It is becoming more common for employees to commence work for an employer as a casual, and then at a later point in time convert to permanent employment – either because of the conversion clauses in modern awards, or simply because it best suits both parties.
Does Casual Service Count Towards Continuous Service?
A recent decision of the Fair Work Commission has made a significant change to the treatment of an employee’s service as a casual prior to their conversion to a permanent role. Historically, their previous casual service has not counted towards the calculation of redundancy pay, but this is no longer the case; and the impact may be felt beyond redundancy calculations.
In Australian Manufacturing Workers’ Union v Donau Pty Ltd  FWCFB 3075 (Donau), an employee commenced working as a casual, but after a period of time converted to permanent employment. When the employee was later retrenched, their redundancy severance pay was calculated on their permanent service only. The employee claimed it should also have included their period of casual service – and the majority of the Full Bench agreed.
At first review, this will obviously mean higher severance payments for some retrenched employees. This of itself may be alarming to employers. However, while casual conversion is becoming more common, the decision is still perhaps of limited application.
Other Implications From This Interpretation
In our view, the bigger concern arises from the fact that the same principles may in the future be applied to the treatment of ‘service’ in the context of annual leave and sick leave – as the Fair Work Act gives employees a right to leave for ‘each year of service’. Applying the decision in Donau, casual employees who have converted to permanent employment may have a right to have their casual service counted towards the calculation for annual and personal leave. Is this really the intention of the National Employment Standards or the Fair Work Act?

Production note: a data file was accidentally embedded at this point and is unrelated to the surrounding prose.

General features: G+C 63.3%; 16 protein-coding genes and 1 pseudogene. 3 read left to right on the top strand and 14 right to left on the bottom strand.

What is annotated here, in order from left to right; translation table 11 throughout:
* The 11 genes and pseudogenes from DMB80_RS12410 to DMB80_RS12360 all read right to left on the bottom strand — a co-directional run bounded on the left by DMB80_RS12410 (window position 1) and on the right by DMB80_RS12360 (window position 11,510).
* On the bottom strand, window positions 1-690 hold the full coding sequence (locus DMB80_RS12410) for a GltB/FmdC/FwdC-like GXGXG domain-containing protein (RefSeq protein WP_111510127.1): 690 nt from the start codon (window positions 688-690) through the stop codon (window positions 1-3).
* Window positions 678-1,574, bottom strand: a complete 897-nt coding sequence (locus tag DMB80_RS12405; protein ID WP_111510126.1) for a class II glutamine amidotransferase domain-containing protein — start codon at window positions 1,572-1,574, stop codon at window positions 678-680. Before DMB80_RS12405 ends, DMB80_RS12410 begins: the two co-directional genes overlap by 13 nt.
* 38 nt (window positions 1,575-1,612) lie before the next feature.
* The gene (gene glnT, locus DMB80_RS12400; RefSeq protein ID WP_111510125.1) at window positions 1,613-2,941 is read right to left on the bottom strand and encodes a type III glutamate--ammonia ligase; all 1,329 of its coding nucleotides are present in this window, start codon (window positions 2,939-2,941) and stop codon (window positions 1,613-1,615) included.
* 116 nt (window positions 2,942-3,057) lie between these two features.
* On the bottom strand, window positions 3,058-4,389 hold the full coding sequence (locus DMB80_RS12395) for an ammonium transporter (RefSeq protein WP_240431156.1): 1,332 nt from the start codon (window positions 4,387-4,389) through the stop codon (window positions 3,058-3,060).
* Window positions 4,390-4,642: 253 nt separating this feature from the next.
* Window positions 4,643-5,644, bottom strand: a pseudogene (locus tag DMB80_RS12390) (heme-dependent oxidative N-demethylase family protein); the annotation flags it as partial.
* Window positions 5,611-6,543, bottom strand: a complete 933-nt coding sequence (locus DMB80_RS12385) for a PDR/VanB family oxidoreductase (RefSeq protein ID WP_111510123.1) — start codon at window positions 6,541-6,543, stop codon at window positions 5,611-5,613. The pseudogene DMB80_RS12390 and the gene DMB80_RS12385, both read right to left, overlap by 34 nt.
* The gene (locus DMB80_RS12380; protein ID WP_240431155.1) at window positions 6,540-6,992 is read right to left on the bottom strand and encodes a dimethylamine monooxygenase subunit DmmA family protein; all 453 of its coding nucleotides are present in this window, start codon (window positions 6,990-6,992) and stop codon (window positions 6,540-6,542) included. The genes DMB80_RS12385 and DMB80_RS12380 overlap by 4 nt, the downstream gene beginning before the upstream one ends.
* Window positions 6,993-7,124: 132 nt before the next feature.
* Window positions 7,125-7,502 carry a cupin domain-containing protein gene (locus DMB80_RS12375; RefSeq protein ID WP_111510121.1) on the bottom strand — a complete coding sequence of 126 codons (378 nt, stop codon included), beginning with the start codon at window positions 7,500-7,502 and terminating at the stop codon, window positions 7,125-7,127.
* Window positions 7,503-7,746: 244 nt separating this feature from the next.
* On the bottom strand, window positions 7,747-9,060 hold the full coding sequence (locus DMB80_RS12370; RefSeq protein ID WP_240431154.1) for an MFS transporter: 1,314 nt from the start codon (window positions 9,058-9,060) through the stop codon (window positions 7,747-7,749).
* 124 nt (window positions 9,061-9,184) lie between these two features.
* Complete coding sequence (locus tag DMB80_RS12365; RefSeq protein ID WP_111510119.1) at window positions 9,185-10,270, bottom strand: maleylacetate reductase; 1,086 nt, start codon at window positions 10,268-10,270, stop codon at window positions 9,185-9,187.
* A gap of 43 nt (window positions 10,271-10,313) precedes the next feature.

Casual employees are paid a loading (generally 25%) in lieu of forgone entitlements, including notice of termination, redundancy pay and things like paid annual and personal leave. The outcome of the Donau decision means that casuals who convert to permanent employment are able to double dip against these redundancy entitlements, leaving the door open to similar double dipping in the future against other privileges such as notice, annual leave and personal leave.
For now, the precedent set by this decision applies to calculations of redundancy severance only. We will wait to see if the decision is appealed further, and also how the precedent will be applied to notice and leave situations.
In the meantime, it’s essential that employers ensure that a permanent employee’s previous regular and systematic casual employment is included when calculating their redundancy pay. Employers should also be careful about the application of this precedent where they purchase a business and convert staff from casual to permanent as part of the purchase transition.